Permeability enhancers are receiving increased attention arising from their ability to increase transepithelial permeability and thus, bioavailability of orally or pulmonary administered biopharmaceutics. Here we present the synthesis and the in vitro assaying of a series of lactose-based non-ionic surfactants, highlighting the relationship between their structure and biological effect. Using tensiometric measurements the critical micelle concentrations (CMCs) of the surfactants were determined and demonstrate that increasing hydrophobic chain length reduces surfactant CMC. In vitro testing on Caco-2 intestinal and Calu-3 airway epithelia revealed that cytotoxicity, assessed by 3-(4,5-dimethylthiazol-2-yl)-2,5-diphenyltetrazolium bromide (MTT) and lactate dehydrogenase (LDH) release assays, is presented for most of the surfactants at concentrations greater than their CMCs. Further biological study demonstrates that application of cytotoxic concentrations of the surfactants is associated with depolarizing mitochondrial membrane potential, increasing nuclear membrane permeability and activation of effector caspases. It is, therefore, proposed that when applied at cytotoxic levels, the surfactants are inducing apoptosis in both cell lines tested. Importantly, through the culture of epithelial monolayers on Transwell® supports, the surfactants demonstrate the ability to reversibly modulate transepithelial electrical resistance (TEER), and thus open tight junctions, at non-toxic concentrations, emphasizing their potential application as safe permeability enhancers in vivo.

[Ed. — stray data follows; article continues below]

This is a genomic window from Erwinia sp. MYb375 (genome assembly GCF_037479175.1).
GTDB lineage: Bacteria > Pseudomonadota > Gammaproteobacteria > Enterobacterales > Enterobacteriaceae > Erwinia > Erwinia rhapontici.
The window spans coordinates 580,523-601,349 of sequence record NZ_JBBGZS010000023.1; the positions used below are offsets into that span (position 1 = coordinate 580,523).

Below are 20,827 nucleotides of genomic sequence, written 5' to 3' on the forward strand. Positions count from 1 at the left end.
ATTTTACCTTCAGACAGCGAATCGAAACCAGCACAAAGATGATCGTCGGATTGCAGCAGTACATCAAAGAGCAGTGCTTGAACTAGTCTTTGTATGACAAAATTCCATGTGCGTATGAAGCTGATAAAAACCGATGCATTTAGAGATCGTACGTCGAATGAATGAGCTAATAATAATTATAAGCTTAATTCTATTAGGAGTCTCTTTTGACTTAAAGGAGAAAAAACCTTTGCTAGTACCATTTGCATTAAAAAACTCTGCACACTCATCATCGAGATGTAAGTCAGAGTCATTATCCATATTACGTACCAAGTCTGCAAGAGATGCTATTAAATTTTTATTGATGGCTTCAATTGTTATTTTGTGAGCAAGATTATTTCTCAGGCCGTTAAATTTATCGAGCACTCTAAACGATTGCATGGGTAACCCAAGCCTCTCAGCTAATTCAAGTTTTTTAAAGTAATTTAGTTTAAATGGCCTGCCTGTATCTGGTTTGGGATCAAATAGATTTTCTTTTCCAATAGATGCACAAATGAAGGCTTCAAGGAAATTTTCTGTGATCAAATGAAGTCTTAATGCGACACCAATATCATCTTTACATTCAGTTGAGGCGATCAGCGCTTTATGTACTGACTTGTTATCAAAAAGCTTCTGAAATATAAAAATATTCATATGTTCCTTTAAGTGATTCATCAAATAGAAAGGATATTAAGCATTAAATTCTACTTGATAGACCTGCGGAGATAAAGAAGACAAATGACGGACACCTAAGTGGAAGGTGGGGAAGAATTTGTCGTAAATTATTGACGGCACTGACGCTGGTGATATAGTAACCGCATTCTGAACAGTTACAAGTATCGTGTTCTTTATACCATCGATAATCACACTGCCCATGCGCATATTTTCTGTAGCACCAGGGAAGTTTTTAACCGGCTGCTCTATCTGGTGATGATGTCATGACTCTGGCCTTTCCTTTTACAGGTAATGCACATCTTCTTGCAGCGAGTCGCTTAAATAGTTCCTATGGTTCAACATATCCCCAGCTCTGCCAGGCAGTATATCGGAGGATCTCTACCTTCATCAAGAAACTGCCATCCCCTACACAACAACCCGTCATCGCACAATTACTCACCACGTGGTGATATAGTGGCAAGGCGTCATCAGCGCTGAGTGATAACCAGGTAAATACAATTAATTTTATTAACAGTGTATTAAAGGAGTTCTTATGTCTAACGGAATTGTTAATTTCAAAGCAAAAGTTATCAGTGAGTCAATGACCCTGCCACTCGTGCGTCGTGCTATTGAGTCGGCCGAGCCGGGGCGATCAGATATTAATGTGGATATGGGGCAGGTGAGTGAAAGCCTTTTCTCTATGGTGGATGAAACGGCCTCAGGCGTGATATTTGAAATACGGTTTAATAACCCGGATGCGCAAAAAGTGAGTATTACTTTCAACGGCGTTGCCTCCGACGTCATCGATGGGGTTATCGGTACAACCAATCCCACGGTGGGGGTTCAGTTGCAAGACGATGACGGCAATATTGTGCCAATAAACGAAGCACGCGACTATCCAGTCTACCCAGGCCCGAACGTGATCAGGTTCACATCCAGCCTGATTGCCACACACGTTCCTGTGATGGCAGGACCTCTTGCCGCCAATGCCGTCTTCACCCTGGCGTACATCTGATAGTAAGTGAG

Keywords: absorption enhancers; biocompatibility studies; sugar-based surfactants; transmucosal drug delivery.